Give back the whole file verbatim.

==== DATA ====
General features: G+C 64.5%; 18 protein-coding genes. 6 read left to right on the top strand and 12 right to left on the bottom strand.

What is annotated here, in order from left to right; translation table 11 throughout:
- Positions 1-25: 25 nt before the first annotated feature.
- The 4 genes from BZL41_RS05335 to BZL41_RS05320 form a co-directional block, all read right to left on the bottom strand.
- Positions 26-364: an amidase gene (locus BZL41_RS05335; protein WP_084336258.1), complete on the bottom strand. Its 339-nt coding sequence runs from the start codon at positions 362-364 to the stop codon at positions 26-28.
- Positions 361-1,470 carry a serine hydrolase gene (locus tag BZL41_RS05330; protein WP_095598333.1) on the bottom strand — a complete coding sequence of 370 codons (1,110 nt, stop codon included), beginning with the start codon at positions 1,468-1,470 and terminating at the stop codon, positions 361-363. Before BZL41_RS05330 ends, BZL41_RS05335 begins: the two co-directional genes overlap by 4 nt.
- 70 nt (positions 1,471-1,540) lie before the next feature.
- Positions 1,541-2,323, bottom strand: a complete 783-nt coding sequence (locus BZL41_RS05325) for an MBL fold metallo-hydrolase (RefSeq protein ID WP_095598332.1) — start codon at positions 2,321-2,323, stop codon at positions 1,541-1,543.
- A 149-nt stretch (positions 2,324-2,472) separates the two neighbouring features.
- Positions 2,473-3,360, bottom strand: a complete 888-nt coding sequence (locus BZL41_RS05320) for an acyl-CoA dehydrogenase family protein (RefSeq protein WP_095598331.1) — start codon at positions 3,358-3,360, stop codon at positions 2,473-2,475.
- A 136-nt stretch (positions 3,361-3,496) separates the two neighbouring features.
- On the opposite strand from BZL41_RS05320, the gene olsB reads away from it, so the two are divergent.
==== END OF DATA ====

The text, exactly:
General features: G+C 64.5%; 18 protein-coding genes. 6 read left to right on the top strand and 12 right to left on the bottom strand.

What is annotated here, in order from left to right; translation table 11 throughout:
- Positions 1-25: 25 nt before the first annotated feature.
- The 4 genes from BZL41_RS05335 to BZL41_RS05320 form a co-directional block, all read right to left on the bottom strand.
- Positions 26-364: an amidase gene (locus BZL41_RS05335; protein WP_084336258.1), complete on the bottom strand. Its 339-nt coding sequence runs from the start codon at positions 362-364 to the stop codon at positions 26-28.
- Positions 361-1,470 carry a serine hydrolase gene (locus tag BZL41_RS05330; protein WP_095598333.1) on the bottom strand — a complete coding sequence of 370 codons (1,110 nt, stop codon included), beginning with the start codon at positions 1,468-1,470 and terminating at the stop codon, positions 361-363. Before BZL41_RS05330 ends, BZL41_RS05335 begins: the two co-directional genes overlap by 4 nt.
- 70 nt (positions 1,471-1,540) lie before the next feature.
- Positions 1,541-2,323, bottom strand: a complete 783-nt coding sequence (locus BZL41_RS05325) for an MBL fold metallo-hydrolase (RefSeq protein ID WP_095598332.1) — start codon at positions 2,321-2,323, stop codon at positions 1,541-1,543.
- A 149-nt stretch (positions 2,324-2,472) separates the two neighbouring features.
- Positions 2,473-3,360, bottom strand: a complete 888-nt coding sequence (locus BZL41_RS05320) for an acyl-CoA dehydrogenase family protein (RefSeq protein WP_095598331.1) — start codon at positions 3,358-3,360, stop codon at positions 2,473-2,475.
- A 136-nt stretch (positions 3,361-3,496) separates the two neighbouring features.
- On the opposite strand from BZL41_RS05320, the gene olsB reads away from it, so the two are divergent.